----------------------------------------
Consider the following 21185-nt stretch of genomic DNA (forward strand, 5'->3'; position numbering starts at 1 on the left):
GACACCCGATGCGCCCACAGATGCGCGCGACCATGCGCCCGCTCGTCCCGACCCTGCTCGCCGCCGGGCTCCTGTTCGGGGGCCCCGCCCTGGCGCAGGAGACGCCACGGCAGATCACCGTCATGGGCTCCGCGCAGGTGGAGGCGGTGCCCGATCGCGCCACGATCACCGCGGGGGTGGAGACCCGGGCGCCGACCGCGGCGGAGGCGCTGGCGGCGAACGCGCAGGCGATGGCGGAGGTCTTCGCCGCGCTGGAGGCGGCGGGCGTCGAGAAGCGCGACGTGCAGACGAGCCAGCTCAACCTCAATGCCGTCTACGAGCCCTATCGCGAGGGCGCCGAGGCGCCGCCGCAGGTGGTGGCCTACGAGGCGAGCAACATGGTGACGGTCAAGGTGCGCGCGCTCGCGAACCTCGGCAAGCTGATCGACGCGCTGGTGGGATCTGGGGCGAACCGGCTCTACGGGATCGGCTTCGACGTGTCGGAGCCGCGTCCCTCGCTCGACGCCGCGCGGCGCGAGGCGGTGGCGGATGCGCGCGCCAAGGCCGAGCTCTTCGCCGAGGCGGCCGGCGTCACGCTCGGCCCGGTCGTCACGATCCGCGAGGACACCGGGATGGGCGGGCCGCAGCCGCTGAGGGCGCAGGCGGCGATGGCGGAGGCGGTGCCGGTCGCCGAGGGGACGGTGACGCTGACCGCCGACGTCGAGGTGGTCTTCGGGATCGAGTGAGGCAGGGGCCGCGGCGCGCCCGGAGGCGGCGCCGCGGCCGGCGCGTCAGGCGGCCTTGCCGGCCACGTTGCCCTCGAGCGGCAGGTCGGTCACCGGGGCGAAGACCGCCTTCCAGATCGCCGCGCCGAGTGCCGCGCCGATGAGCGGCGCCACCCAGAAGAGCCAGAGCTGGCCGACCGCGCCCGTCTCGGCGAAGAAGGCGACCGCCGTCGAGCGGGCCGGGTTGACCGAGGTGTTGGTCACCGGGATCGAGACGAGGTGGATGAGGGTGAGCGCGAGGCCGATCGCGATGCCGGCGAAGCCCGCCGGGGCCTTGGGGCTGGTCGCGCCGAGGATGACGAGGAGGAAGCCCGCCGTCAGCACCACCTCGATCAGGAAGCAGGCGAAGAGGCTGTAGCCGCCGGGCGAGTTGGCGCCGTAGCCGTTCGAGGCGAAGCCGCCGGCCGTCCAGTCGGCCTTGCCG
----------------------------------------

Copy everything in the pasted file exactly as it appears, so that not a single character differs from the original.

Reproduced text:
Consider the following 21185-nt stretch of genomic DNA (forward strand, 5'->3'; position numbering starts at 1 on the left):
GACACCCGATGCGCCCACAGATGCGCGCGACCATGCGCCCGCTCGTCCCGACCCTGCTCGCCGCCGGGCTCCTGTTCGGGGGCCCCGCCCTGGCGCAGGAGACGCCACGGCAGATCACCGTCATGGGCTCCGCGCAGGTGGAGGCGGTGCCCGATCGCGCCACGATCACCGCGGGGGTGGAGACCCGGGCGCCGACCGCGGCGGAGGCGCTGGCGGCGAACGCGCAGGCGATGGCGGAGGTCTTCGCCGCGCTGGAGGCGGCGGGCGTCGAGAAGCGCGACGTGCAGACGAGCCAGCTCAACCTCAATGCCGTCTACGAGCCCTATCGCGAGGGCGCCGAGGCGCCGCCGCAGGTGGTGGCCTACGAGGCGAGCAACATGGTGACGGTCAAGGTGCGCGCGCTCGCGAACCTCGGCAAGCTGATCGACGCGCTGGTGGGATCTGGGGCGAACCGGCTCTACGGGATCGGCTTCGACGTGTCGGAGCCGCGTCCCTCGCTCGACGCCGCGCGGCGCGAGGCGGTGGCGGATGCGCGCGCCAAGGCCGAGCTCTTCGCCGAGGCGGCCGGCGTCACGCTCGGCCCGGTCGTCACGATCCGCGAGGACACCGGGATGGGCGGGCCGCAGCCGCTGAGGGCGCAGGCGGCGATGGCGGAGGCGGTGCCGGTCGCCGAGGGGACGGTGACGCTGACCGCCGACGTCGAGGTGGTCTTCGGGATCGAGTGAGGCAGGGGCCGCGGCGCGCCCGGAGGCGGCGCCGCGGCCGGCGCGTCAGGCGGCCTTGCCGGCCACGTTGCCCTCGAGCGGCAGGTCGGTCACCGGGGCGAAGACCGCCTTCCAGATCGCCGCGCCGAGTGCCGCGCCGATGAGCGGCGCCACCCAGAAGAGCCAGAGCTGGCCGACCGCGCCCGTCTCGGCGAAGAAGGCGACCGCCGTCGAGCGGGCCGGGTTGACCGAGGTGTTGGTCACCGGGATCGAGACGAGGTGGATGAGGGTGAGCGCGAGGCCGATCGCGATGCCGGCGAAGCCCGCCGGGGCCTTGGGGCTGGTCGCGCCGAGGATGACGAGGAGGAAGCCCGCCGTCAGCACCACCTCGATCAGGAAGCAGGCGAAGAGGCTGTAGCCGCCGGGCGAGTTGGCGCCGTAGCCGTTCGAGGCGAAGCCGCCGGCCGTCCAGTCGGCCTTGCCG